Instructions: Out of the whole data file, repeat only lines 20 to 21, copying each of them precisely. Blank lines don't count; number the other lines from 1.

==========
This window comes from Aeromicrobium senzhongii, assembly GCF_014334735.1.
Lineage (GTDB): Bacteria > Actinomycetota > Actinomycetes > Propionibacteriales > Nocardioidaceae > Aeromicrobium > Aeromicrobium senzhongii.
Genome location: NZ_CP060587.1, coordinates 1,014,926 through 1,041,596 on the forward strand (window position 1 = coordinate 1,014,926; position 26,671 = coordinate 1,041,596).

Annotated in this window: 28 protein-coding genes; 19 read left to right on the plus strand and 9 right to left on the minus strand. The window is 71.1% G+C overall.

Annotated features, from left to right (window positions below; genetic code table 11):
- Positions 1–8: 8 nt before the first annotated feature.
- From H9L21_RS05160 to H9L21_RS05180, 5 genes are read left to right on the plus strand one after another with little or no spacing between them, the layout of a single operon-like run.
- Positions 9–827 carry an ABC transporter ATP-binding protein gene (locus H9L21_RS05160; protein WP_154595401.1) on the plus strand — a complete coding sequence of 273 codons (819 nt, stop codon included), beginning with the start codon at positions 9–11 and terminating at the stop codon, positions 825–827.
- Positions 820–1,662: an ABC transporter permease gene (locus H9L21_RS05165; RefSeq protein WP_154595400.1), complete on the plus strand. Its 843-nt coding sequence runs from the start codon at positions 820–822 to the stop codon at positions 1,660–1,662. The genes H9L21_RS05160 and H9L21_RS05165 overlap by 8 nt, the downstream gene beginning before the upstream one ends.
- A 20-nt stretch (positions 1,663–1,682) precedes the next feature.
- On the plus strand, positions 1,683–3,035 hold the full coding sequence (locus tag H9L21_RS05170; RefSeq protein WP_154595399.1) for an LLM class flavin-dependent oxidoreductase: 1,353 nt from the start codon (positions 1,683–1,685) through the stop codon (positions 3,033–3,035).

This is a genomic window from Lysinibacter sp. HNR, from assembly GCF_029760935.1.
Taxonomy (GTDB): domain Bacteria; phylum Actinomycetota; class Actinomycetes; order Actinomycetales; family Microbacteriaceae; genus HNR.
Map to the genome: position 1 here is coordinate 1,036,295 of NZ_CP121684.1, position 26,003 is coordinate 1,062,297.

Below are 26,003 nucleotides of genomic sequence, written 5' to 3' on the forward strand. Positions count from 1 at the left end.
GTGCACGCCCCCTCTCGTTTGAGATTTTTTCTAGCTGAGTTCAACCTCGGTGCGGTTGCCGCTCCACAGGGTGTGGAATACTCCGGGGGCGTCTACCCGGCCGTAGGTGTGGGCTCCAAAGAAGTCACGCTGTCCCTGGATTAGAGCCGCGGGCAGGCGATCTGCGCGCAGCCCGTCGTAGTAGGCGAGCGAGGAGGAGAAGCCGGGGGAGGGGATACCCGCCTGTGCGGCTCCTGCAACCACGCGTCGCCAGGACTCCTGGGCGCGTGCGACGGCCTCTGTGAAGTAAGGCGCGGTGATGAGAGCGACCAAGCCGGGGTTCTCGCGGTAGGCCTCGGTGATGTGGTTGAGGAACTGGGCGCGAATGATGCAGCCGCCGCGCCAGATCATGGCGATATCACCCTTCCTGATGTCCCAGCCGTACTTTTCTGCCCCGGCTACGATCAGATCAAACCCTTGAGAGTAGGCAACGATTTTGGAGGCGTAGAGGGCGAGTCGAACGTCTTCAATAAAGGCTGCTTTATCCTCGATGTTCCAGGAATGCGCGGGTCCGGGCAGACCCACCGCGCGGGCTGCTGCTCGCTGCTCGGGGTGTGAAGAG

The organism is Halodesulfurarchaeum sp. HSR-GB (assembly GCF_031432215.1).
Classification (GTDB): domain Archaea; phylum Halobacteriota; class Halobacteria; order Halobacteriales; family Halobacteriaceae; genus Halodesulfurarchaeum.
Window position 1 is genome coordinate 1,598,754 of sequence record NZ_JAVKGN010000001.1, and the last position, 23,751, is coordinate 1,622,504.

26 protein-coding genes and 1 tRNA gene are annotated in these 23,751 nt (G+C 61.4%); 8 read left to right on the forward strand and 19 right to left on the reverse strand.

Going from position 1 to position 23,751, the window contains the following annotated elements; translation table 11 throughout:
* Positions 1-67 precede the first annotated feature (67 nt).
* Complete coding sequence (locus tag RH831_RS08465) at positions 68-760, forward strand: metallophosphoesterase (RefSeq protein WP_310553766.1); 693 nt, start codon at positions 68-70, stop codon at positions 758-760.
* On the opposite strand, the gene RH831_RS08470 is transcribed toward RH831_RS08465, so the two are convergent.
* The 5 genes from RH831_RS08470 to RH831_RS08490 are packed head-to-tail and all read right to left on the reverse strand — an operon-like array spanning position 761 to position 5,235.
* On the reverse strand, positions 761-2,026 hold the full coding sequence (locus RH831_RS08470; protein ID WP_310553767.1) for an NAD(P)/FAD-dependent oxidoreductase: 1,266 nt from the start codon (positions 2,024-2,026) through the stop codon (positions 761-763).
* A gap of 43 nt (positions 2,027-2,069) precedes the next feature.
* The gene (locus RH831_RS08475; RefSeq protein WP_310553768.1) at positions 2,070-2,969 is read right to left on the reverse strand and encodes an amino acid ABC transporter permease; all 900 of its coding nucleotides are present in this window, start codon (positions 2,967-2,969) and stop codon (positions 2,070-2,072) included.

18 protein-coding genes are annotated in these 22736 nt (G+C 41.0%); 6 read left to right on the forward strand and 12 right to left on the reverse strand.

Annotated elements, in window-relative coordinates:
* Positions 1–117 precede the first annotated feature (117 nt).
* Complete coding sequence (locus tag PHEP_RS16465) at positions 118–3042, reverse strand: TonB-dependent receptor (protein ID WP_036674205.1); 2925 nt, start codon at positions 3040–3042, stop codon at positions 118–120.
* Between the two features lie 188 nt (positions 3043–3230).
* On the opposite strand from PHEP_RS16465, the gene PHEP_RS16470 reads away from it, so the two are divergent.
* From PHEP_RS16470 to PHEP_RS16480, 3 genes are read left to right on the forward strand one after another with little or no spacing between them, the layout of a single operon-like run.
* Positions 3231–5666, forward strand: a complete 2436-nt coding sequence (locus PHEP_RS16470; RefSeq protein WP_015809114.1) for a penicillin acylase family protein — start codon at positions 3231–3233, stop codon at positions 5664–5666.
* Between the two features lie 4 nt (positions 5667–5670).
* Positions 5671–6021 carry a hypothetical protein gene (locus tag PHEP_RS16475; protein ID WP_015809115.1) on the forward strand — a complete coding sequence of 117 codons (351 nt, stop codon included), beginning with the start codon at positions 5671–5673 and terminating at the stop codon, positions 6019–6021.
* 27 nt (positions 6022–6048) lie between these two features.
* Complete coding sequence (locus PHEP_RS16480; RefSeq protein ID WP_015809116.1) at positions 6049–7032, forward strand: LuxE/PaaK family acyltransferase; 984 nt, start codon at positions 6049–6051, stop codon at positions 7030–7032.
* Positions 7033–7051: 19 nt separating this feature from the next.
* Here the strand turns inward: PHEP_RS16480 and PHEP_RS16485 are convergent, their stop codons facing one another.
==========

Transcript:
26 protein-coding genes and 1 tRNA gene are annotated in these 23,751 nt (G+C 61.4%); 8 read left to right on the forward strand and 19 right to left on the reverse strand.

Going from position 1 to position 23,751, the window contains the following annotated elements; translation table 11 throughout: